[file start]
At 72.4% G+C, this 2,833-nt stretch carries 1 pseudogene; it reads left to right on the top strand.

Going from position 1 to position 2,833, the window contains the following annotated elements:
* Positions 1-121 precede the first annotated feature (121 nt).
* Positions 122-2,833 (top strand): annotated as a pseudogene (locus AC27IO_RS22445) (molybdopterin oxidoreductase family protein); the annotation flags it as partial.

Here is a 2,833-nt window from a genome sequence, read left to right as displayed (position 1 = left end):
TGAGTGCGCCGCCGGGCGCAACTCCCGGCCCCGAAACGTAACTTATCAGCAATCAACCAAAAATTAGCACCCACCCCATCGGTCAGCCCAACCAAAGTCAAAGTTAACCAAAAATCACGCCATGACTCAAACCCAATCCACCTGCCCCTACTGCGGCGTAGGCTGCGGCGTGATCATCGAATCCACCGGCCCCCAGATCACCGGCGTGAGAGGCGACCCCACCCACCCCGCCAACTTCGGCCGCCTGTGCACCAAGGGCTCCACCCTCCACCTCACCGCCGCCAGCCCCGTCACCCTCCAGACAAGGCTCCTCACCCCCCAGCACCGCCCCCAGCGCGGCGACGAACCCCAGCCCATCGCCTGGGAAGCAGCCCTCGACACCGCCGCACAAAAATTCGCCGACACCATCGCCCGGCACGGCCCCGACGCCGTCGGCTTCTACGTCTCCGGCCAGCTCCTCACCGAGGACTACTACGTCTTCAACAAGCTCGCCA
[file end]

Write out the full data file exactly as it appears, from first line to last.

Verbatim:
At 72.4% G+C, this 2,833-nt stretch carries 1 pseudogene; it reads left to right on the top strand.

Going from position 1 to position 2,833, the window contains the following annotated elements:
* Positions 1-121 precede the first annotated feature (121 nt).
* Positions 122-2,833 (top strand): annotated as a pseudogene (locus AC27IO_RS22445) (molybdopterin oxidoreductase family protein); the annotation flags it as partial.

Here is a 2,833-nt window from a genome sequence, read left to right as displayed (position 1 = left end):
TGAGTGCGCCGCCGGGCGCAACTCCCGGCCCCGAAACGTAACTTATCAGCAATCAACCAAAAATTAGCACCCACCCCATCGGTCAGCCCAACCAAAGTCAAAGTTAACCAAAAATCACGCCATGACTCAAACCCAATCCACCTGCCCCTACTGCGGCGTAGGCTGCGGCGTGATCATCGAATCCACCGGCCCCCAGATCACCGGCGTGAGAGGCGACCCCACCCACCCCGCCAACTTCGGCCGCCTGTGCACCAAGGGCTCCACCCTCCACCTCACCGCCGCCAGCCCCGTCACCCTCCAGACAAGGCTCCTCACCCCCCAGCACCGCCCCCAGCGCGGCGACGAACCCCAGCCCATCGCCTGGGAAGCAGCCCTCGACACCGCCGCACAAAAATTCGCCGACACCATCGCCCGGCACGGCCCCGACGCCGTCGGCTTCTACGTCTCCGGCCAGCTCCTCACCGAGGACTACTACGTCTTCAACAAGCTCGCCA